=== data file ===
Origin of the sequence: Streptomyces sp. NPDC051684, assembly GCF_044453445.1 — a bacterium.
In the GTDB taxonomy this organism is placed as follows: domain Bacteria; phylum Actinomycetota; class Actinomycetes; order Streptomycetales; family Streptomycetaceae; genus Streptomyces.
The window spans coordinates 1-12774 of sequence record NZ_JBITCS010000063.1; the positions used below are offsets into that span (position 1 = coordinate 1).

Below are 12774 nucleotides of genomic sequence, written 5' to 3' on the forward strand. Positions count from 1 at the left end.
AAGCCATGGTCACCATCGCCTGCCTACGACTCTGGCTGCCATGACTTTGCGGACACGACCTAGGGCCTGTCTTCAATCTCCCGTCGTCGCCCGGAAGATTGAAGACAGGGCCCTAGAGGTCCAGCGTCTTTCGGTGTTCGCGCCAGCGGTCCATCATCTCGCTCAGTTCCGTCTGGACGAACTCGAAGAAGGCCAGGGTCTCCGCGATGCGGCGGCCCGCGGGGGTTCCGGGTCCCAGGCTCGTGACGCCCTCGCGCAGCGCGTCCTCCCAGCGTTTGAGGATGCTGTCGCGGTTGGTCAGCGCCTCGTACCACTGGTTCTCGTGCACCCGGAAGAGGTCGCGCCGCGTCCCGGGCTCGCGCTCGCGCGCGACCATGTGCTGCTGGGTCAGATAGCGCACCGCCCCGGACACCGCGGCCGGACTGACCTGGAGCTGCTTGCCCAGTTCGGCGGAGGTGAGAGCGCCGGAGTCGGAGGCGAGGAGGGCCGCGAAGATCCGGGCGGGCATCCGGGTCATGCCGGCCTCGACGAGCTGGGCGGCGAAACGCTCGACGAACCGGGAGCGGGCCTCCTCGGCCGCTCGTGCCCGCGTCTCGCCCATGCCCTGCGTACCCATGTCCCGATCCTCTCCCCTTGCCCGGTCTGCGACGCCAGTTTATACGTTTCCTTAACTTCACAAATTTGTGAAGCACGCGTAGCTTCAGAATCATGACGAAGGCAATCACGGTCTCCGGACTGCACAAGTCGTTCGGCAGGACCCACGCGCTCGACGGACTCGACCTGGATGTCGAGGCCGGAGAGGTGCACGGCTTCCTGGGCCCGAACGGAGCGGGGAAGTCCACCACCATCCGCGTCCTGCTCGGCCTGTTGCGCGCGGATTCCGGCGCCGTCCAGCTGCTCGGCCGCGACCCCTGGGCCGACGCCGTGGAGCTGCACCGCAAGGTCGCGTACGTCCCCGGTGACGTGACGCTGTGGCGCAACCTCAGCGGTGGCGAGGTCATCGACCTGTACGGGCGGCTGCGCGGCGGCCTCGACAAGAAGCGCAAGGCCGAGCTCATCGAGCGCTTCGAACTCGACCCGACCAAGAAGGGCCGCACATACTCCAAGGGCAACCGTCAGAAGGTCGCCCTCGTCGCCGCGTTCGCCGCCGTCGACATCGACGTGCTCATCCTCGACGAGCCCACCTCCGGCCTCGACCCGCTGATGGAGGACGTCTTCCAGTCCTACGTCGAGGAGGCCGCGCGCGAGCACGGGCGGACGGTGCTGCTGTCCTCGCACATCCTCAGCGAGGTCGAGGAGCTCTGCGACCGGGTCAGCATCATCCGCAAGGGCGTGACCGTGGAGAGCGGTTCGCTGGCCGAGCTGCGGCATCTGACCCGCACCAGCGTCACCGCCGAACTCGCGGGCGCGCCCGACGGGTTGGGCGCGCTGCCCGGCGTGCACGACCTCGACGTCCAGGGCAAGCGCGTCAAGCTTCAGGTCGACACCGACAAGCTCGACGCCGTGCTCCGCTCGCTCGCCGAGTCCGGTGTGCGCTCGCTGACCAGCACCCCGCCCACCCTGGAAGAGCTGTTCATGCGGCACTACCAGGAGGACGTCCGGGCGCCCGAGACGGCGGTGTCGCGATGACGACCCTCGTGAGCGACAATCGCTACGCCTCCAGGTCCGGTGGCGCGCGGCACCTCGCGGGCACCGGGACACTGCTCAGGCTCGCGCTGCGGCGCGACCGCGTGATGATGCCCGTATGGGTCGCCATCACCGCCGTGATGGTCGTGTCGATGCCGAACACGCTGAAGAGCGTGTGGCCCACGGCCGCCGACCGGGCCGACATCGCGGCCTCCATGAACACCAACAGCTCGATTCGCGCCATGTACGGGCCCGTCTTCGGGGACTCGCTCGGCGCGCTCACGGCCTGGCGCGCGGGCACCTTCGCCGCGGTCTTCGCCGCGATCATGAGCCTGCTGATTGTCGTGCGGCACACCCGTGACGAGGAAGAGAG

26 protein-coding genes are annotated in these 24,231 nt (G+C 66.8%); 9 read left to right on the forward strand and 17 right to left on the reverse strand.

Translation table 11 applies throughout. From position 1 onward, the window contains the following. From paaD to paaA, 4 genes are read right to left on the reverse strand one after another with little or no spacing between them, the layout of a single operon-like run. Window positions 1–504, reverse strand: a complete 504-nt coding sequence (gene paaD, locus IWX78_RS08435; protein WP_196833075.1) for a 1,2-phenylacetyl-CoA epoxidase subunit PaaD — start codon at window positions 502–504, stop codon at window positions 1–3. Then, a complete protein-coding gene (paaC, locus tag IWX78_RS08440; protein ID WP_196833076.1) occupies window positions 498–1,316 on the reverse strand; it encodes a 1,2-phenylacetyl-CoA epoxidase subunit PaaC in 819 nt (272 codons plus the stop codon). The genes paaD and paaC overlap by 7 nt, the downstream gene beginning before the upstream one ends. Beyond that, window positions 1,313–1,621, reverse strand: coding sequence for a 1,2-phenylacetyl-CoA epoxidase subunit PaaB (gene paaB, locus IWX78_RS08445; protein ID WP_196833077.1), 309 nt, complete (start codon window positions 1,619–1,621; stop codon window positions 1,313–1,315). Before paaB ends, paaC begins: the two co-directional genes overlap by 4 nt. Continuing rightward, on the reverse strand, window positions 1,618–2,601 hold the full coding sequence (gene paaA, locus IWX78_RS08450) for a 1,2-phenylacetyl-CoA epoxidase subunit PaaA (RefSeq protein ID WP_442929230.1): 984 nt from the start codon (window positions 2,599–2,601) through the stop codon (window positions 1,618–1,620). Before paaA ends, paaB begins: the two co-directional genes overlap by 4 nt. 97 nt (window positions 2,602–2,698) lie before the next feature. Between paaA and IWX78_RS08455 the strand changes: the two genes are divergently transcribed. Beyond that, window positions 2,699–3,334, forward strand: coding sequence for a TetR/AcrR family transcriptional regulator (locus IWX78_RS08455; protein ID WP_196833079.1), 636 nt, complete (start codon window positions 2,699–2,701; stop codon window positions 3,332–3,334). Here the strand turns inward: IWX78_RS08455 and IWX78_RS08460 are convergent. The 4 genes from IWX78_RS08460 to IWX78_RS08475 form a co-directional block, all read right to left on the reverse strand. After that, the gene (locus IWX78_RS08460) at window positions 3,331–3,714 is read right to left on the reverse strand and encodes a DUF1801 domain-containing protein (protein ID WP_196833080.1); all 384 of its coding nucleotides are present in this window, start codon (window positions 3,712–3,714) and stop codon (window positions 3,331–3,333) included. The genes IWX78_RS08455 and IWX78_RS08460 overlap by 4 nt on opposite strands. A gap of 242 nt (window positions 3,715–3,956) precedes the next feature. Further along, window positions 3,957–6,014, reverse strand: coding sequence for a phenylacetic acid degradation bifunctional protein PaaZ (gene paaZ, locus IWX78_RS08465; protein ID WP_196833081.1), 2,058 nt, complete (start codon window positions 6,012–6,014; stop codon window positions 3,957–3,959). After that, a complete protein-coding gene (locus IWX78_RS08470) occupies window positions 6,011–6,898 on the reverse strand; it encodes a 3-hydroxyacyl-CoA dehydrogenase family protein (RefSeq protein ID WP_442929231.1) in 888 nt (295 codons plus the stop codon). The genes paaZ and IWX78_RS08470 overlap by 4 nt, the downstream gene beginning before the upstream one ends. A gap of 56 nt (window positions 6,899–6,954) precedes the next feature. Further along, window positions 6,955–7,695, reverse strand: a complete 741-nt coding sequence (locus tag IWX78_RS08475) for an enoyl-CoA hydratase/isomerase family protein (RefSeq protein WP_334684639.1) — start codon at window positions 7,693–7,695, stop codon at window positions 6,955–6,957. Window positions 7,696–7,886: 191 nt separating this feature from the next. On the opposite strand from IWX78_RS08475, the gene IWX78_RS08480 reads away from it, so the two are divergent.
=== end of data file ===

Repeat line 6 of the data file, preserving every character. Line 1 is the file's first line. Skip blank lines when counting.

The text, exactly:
26 protein-coding genes are annotated in these 24,231 nt (G+C 66.8%); 9 read left to right on the forward strand and 17 right to left on the reverse strand.